26 Apr Small Business Finances – Staying up-to-date with your accounts
One of the biggest problems for a small business is cash flow, which means that you need to keep your accounting and finances up to date. It is no secret that many businesses fail simply through a lack of capital, leaving them floundering with a mountain of unpaid bills and no other option but to close their doors.
One of the factors that are seen too often, when a small business fails, is a backlog of unpaid invoices. We can only hypothesise that if a business had followed up these accounts in a timely manner, that all things being equal, this overdue money might have made a difference to the outcome.
All of this means that when a small business drops the ball in the accounting department and their finances are no longer under control, you can hear the death knells echoing in the distance. So what can you do? If your small business has a number of unpaid invoices, how can you approach this situation and fix the problem, before it becomes a serious issue?
The first step is to organise your finances, starting with the accounting department. Even if you handle all of the accounting yourself, there are steps that you can put in place to help prevent unpaid invoices stacking up and to recover any unpaid invoices.
Step 1 – Organise your accounting by clarifying the terms of your invoices
Sometimes there is nothing you can do to prevent a customer ignoring your invoices. The best your accounting department can do is to clarify the terms on your invoices, hoping to minimise the problem. This involves complete transparency about due dates so that there is no misunderstanding about when the invoice needs to be paid.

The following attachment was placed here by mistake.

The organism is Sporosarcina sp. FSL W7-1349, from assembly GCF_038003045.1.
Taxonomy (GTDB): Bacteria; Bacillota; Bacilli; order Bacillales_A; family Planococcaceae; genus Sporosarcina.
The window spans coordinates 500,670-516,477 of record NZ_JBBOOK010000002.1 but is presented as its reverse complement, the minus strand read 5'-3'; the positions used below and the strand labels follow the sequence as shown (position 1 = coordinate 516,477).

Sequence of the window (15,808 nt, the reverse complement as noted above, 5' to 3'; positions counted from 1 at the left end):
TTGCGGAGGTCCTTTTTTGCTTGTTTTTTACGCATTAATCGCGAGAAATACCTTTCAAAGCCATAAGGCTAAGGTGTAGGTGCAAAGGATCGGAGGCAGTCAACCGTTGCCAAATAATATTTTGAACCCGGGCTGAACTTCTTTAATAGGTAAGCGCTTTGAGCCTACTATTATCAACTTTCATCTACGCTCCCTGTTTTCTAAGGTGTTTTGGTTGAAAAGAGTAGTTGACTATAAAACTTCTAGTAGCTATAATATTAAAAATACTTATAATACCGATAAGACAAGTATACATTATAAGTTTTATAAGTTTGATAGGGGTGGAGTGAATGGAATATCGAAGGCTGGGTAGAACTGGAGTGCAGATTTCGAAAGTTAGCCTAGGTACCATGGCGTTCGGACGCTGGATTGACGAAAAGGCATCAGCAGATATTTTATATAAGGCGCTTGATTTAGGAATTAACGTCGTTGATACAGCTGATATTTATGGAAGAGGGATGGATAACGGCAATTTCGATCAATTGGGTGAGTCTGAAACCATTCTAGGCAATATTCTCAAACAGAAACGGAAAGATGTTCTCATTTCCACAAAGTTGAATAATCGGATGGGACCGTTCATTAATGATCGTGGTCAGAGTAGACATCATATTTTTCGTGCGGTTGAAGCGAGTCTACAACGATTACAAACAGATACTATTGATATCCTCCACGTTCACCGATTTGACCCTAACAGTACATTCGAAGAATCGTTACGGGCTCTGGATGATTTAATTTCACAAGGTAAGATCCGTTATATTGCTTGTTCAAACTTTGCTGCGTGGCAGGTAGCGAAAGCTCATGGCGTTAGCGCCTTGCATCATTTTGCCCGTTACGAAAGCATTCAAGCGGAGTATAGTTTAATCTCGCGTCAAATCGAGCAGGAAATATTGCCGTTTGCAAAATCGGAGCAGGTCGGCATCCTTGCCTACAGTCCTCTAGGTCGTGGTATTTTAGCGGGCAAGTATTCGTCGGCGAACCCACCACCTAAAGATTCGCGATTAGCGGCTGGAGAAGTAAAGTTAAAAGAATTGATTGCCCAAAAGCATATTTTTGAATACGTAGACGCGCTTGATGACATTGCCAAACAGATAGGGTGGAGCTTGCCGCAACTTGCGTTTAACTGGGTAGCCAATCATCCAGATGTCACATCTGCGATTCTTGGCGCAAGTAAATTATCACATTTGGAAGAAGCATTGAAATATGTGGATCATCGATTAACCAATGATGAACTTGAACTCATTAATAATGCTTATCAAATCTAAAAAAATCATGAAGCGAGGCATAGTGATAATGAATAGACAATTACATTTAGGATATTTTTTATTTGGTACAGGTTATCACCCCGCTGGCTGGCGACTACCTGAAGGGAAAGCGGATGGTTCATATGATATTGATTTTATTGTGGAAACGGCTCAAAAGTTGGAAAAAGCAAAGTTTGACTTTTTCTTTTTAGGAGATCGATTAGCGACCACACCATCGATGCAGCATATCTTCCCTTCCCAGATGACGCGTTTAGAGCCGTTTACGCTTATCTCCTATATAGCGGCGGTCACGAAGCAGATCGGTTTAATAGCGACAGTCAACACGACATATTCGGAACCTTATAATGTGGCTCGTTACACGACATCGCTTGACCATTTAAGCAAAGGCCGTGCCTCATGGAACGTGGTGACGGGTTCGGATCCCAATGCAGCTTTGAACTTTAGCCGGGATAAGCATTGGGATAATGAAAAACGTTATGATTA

As a small business owner, it might be best for you to speak to a lawyer who can ensure that the wording on your invoices is correct. There should be no doubt in your customer’s mind that there are legal ramifications for non-payment by the due date.
Another strategy you can use to reduce the money you need to recover is for your accounting department to require a deposit or part payment before the work commences. This not only gives you an upfront part payment (improving your day to day finances), but it also tends to confirm the order in your customer’s mind, making them less inclined to refuse payment at the completion of the order.
Step 2 – Organise your finances by recovering what’s owed
It is not unusual for a small business to be busy and disorganised, losing track of their finances and leaving their accounting department in a frazzle. This can cause your invoice to become lost in a morass of unpaid invoices, for no other reason than simple disorganisation or oversight.
All it might take for your overdue invoices to be paid is a quick email, followed by a profuse apology and the money is in your bank the same day. If you don’t receive a response from your email, then make a polite phone call to their accounting department, reminding them of their unpaid invoice and requesting a payment date – in writing.
Another option you can try is to send an SMS reminder to request that they pay the overdue amount, but usually, an email or a phone call will resolve the problem to your satisfaction. You also have the option of offering them a payment plan, as this gives a customer more time to pay the invoice in full, particularly if they are having difficulties with their finances.
If all else fails, then you will need to seek legal advice, issue a letter of demand and if this doesn’t resolve the issue, then take matters further. Patience, however, often pays off and more often than not, your customers will pay their overdue bills, eventually.
Need help with small business accounting, compliance services or any other financial advice? Contact our friendly team of advisors at Conrad Carlile today and we will be in touch to discuss your individual requirements.